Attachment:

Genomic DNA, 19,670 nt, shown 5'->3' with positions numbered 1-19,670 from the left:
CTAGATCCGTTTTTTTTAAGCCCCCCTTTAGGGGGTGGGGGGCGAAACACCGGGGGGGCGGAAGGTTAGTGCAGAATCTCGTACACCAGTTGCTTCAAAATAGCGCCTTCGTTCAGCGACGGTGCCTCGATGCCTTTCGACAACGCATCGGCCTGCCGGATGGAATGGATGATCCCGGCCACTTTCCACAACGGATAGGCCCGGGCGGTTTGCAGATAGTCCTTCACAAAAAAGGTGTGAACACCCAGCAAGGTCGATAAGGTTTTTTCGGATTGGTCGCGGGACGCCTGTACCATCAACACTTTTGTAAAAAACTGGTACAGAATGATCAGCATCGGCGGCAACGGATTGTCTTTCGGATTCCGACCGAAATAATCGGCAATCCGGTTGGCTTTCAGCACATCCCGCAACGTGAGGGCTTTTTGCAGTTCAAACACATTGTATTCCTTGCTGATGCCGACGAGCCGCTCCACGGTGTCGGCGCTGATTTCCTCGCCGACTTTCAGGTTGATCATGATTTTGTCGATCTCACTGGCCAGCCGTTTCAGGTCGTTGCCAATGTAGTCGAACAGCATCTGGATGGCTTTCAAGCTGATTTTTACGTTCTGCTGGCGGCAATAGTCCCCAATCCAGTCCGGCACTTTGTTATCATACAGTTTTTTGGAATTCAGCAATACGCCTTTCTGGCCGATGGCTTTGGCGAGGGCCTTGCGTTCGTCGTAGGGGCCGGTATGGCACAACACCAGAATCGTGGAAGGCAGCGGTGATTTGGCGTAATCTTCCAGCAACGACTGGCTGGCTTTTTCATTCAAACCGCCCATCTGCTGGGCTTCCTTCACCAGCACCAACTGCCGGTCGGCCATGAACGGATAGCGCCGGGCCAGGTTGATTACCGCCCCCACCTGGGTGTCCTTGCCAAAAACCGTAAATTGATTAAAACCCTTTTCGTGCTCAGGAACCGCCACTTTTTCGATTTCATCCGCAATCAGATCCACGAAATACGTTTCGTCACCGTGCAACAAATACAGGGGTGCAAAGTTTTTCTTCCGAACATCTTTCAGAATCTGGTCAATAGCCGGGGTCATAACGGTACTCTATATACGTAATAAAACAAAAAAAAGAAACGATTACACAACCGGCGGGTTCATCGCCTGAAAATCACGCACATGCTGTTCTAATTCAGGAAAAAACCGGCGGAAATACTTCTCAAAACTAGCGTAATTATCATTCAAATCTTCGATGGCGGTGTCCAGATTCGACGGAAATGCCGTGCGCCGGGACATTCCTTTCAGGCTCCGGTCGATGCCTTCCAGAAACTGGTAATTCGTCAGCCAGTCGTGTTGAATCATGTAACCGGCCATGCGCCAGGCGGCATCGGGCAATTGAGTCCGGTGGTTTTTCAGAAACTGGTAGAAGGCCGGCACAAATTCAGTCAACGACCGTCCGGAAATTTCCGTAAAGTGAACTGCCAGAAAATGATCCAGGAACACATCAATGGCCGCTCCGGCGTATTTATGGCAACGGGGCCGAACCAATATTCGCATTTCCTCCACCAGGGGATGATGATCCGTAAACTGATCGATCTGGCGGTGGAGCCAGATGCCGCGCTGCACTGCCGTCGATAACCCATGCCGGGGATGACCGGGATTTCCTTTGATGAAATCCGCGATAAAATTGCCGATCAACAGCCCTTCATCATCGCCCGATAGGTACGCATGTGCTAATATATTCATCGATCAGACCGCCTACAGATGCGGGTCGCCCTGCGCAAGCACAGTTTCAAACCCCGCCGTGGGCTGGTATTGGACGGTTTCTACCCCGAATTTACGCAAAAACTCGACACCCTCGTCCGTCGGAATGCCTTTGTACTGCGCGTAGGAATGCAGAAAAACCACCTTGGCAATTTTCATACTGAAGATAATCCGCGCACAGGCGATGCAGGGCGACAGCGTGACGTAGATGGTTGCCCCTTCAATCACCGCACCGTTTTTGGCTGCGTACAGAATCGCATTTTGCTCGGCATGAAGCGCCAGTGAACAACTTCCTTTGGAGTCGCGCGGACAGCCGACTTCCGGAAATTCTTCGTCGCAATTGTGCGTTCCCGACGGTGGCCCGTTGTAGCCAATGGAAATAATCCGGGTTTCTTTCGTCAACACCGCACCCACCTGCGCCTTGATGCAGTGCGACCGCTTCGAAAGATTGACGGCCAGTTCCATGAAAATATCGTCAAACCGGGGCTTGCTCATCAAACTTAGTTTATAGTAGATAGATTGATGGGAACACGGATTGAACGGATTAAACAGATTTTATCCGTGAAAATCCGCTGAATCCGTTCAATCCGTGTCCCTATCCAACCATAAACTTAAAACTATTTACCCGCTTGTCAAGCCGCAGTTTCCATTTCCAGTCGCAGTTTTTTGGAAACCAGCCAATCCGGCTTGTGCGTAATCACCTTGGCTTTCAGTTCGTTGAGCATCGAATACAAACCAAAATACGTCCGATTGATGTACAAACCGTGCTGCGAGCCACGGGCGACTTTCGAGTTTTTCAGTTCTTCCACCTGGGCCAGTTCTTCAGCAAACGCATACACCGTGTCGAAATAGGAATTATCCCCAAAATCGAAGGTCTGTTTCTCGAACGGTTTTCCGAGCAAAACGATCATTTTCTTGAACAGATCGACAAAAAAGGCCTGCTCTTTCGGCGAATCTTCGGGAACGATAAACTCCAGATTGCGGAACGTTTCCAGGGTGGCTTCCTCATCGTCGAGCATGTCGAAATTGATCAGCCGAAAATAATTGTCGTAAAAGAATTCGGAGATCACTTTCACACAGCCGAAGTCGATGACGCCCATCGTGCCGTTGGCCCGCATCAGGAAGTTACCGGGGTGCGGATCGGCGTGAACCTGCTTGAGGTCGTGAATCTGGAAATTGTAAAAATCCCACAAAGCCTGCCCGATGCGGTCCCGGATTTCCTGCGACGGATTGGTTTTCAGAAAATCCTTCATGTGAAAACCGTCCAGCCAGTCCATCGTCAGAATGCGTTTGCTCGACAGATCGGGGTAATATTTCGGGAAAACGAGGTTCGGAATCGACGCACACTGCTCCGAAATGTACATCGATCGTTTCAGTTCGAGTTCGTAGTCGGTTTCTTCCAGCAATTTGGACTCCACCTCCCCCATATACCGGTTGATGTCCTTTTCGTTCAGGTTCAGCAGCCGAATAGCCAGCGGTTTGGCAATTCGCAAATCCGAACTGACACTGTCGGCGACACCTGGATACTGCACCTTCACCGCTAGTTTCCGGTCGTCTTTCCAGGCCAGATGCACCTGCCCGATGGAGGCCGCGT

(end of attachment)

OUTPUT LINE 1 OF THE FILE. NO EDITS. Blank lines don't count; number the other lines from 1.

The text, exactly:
Genomic DNA, 19,670 nt, shown 5'->3' with positions numbered 1-19,670 from the left: